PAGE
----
The special Broken Frontier edition of Laydeez do Comics in January where I presented with Rozi Hathaway and Danny Noble was also very memorable. And the Gosh! Comics/Broken Frontier monthly Drink and Draw that I co-host with Nora Goldberg has grown and grown this year, giving attendees an opportunity to mix informally with comic creators from all areas of the medium.

But by far the most rewarding element of 2016 was seeing so many of the artists we’ve featured on the site over the years moving on to ever bigger and better things. That’s the true joy of being involved with something like Broken Frontier.

FPI: What can we look forward to from you in 2017?

Expect our usual commitment to quality comics coverage with an ongoing focus on the small press, indie and alt scenes. There will also be a second Broken Frontier Small Press Yearbook in the Spring as part of a very special partnership; this time combining work from our new ‘Six to Watch’ creators with some of their predecessors (alongside some more established names once more).

FPI: Anyone you think is a name we should be watching out for next year?

Well in January I’ll have 2017’s ‘Six Small Press Creators to Watch’ to announce at Broken Frontier but those names will be under wraps until the New Year! In the meantime I would point firstly to Ellice Weaver – one of our 2016 ‘Six to Watch’ contingent – whose gorgeously coloured art has been building up a steady buzz this year. She’s one of those rare examples of a creator who you can genuinely say produces comics work with a unique visual identity without even the tiniest fear of that statement being dismissed as trite or hyperbolic.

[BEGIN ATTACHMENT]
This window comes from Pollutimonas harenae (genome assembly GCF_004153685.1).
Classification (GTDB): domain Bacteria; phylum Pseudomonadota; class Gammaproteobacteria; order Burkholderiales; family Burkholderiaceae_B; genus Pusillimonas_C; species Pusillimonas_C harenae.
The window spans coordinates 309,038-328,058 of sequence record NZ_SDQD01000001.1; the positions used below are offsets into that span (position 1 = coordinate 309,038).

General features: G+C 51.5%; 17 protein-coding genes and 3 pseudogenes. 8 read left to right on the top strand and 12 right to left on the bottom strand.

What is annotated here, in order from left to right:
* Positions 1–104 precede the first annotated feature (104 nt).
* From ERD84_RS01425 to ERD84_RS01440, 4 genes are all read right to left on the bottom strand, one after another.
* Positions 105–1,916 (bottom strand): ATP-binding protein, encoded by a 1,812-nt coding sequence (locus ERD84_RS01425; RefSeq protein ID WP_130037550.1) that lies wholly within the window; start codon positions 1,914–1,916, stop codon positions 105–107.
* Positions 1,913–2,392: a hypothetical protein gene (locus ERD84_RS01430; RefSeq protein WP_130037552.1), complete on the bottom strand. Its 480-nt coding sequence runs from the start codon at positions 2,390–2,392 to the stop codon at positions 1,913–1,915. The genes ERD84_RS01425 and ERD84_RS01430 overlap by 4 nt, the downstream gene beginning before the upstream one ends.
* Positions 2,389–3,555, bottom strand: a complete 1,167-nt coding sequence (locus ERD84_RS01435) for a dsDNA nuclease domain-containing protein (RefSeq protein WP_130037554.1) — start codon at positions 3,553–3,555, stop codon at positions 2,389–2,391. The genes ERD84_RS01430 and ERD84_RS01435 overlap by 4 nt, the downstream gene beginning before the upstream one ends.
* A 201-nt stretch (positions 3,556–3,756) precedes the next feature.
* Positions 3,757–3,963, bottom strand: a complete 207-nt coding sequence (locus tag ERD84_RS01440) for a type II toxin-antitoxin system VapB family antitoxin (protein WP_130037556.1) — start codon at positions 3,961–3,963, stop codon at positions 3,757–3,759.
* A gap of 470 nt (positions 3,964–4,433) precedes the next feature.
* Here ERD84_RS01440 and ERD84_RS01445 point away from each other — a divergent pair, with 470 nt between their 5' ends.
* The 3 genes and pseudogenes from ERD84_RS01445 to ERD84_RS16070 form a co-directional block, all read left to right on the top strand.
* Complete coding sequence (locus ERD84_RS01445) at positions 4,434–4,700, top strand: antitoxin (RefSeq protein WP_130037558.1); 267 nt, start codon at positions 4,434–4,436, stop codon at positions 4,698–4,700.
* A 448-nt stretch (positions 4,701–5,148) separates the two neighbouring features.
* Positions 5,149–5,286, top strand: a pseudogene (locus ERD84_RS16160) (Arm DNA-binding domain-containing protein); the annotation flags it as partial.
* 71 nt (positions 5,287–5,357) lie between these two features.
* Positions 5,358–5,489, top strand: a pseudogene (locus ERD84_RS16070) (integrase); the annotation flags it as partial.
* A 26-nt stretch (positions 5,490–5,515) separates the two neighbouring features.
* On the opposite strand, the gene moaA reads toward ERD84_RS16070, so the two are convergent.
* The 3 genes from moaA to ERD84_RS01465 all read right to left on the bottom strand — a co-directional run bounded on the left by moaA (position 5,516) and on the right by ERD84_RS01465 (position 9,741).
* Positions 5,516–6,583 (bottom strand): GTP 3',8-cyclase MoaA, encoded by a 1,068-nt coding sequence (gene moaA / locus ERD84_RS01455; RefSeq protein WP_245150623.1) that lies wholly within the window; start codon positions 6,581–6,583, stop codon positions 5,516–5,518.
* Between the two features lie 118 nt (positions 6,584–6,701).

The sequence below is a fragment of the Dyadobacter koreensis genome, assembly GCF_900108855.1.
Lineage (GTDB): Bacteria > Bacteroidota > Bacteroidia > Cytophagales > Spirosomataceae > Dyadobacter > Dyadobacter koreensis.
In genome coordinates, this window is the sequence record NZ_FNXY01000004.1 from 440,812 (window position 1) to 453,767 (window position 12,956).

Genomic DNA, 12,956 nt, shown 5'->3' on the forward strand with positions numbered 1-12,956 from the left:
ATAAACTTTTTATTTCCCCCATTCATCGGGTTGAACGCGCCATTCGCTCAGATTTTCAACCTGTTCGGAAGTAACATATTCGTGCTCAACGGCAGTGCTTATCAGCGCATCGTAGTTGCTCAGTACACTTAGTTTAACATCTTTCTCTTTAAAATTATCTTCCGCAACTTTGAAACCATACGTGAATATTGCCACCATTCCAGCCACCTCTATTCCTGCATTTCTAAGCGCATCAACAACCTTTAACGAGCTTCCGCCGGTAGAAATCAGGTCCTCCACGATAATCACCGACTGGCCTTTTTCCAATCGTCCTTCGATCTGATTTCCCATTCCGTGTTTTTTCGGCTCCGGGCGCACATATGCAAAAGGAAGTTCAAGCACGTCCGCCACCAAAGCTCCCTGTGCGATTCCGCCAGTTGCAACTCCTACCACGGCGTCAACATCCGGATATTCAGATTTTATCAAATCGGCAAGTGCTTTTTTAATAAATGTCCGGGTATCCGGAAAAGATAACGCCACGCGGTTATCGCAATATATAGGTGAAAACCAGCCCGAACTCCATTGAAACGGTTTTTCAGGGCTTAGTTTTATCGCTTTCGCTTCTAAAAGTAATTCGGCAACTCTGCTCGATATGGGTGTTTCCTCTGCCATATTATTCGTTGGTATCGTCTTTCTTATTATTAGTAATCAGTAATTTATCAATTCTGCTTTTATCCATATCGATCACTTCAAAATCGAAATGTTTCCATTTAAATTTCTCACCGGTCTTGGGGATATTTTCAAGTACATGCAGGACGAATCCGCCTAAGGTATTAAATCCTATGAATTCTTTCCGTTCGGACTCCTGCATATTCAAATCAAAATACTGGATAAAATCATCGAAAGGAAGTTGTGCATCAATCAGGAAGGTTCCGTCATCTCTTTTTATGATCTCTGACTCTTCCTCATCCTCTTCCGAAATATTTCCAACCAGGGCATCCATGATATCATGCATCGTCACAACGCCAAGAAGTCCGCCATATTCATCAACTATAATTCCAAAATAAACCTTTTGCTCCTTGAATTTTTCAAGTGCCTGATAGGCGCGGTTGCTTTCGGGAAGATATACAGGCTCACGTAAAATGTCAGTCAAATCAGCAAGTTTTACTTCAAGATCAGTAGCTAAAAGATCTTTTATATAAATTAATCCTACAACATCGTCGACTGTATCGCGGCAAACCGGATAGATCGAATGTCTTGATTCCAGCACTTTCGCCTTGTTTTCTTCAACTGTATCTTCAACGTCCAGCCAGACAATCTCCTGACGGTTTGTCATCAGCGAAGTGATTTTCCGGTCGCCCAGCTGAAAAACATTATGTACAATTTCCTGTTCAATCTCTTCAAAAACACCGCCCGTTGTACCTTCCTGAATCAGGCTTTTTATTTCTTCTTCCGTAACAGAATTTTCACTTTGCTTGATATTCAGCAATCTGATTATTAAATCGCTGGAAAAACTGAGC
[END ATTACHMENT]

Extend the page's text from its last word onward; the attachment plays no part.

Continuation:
(panels from A Day in the Life by Ellice Weaver)

I also think 2017 will be a huge year for two very familiar names at Broken Frontier. Next year sees the publication of actor and comedian Adrian Edmondson’s children’s book Tilly and the Time Machine, illustrated by that regular BF fixture Danny Noble. I’ve been writing for Broken Frontier for a decade now and, as I’ve said on many occasions, I have never in that time encountered an artist with such an instinctive understanding of the possibilities of the form as Danny. Her profile is going to skyrocket next year and if I were a canny comics publisher I’d get in there quick before a competitor snaps up her “wickedly witty” work first.

(a page from Charlie Crackers by Danny Noble)

Finally, Rozi Hathaway’s rise on the small press scene has been an object lesson in doing everything right in building a profile in the comics world – not just self-publishing her own acclaimed comics like Njálla and Ø but also contributing to anthologies, editing her own anthology Sneaky Business, speaking at events and maintaining a high visible presence online and at shows. Warren Ellis himself praised Njálla in his e-mail newsletter this year after picking it up on Small Press Day at the Broken Frontier signing in Orbital Comics. Rozi’s next book will be published by up-and-coming micropublisher Good Comics in 2017. Deserved recognition for a most deserving talent!


(a panel from Rozi’s Ø comic)

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About The Author

Joe Gordon

Joe Gordon is’s chief blogger, which he set up in 2005. Previously, he was professional bookseller for over 12 years as well as a lifelong reader and reviewer, especially of comics and science fiction works.